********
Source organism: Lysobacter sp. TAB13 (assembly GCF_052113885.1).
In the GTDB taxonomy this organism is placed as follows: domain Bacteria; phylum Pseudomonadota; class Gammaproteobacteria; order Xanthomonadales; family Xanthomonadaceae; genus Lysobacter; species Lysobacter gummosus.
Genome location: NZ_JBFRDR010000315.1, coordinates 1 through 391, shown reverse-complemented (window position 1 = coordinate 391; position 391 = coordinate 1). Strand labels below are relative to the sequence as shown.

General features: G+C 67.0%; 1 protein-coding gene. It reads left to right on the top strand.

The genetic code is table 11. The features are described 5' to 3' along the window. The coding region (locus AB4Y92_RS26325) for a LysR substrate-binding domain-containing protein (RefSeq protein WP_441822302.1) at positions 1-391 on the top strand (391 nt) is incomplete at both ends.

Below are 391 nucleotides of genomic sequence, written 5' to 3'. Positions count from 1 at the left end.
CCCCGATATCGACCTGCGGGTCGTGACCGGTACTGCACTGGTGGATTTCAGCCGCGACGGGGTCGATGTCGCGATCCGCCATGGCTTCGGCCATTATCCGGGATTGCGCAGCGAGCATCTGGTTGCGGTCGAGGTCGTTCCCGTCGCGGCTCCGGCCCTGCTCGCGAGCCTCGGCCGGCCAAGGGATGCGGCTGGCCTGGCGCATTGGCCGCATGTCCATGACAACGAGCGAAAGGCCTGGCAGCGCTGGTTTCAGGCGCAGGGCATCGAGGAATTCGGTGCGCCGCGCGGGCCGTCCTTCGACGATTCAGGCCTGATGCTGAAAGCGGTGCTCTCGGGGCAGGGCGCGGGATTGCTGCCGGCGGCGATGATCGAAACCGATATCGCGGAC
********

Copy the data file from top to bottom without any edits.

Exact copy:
Source organism: Lysobacter sp. TAB13 (assembly GCF_052113885.1).
In the GTDB taxonomy this organism is placed as follows: domain Bacteria; phylum Pseudomonadota; class Gammaproteobacteria; order Xanthomonadales; family Xanthomonadaceae; genus Lysobacter; species Lysobacter gummosus.
Genome location: NZ_JBFRDR010000315.1, coordinates 1 through 391, shown reverse-complemented (window position 1 = coordinate 391; position 391 = coordinate 1). Strand labels below are relative to the sequence as shown.

General features: G+C 67.0%; 1 protein-coding gene. It reads left to right on the top strand.

The genetic code is table 11. The features are described 5' to 3' along the window. The coding region (locus AB4Y92_RS26325) for a LysR substrate-binding domain-containing protein (RefSeq protein WP_441822302.1) at positions 1-391 on the top strand (391 nt) is incomplete at both ends.

Below are 391 nucleotides of genomic sequence, written 5' to 3'. Positions count from 1 at the left end.
CCCCGATATCGACCTGCGGGTCGTGACCGGTACTGCACTGGTGGATTTCAGCCGCGACGGGGTCGATGTCGCGATCCGCCATGGCTTCGGCCATTATCCGGGATTGCGCAGCGAGCATCTGGTTGCGGTCGAGGTCGTTCCCGTCGCGGCTCCGGCCCTGCTCGCGAGCCTCGGCCGGCCAAGGGATGCGGCTGGCCTGGCGCATTGGCCGCATGTCCATGACAACGAGCGAAAGGCCTGGCAGCGCTGGTTTCAGGCGCAGGGCATCGAGGAATTCGGTGCGCCGCGCGGGCCGTCCTTCGACGATTCAGGCCTGATGCTGAAAGCGGTGCTCTCGGGGCAGGGCGCGGGATTGCTGCCGGCGGCGATGATCGAAACCGATATCGCGGAC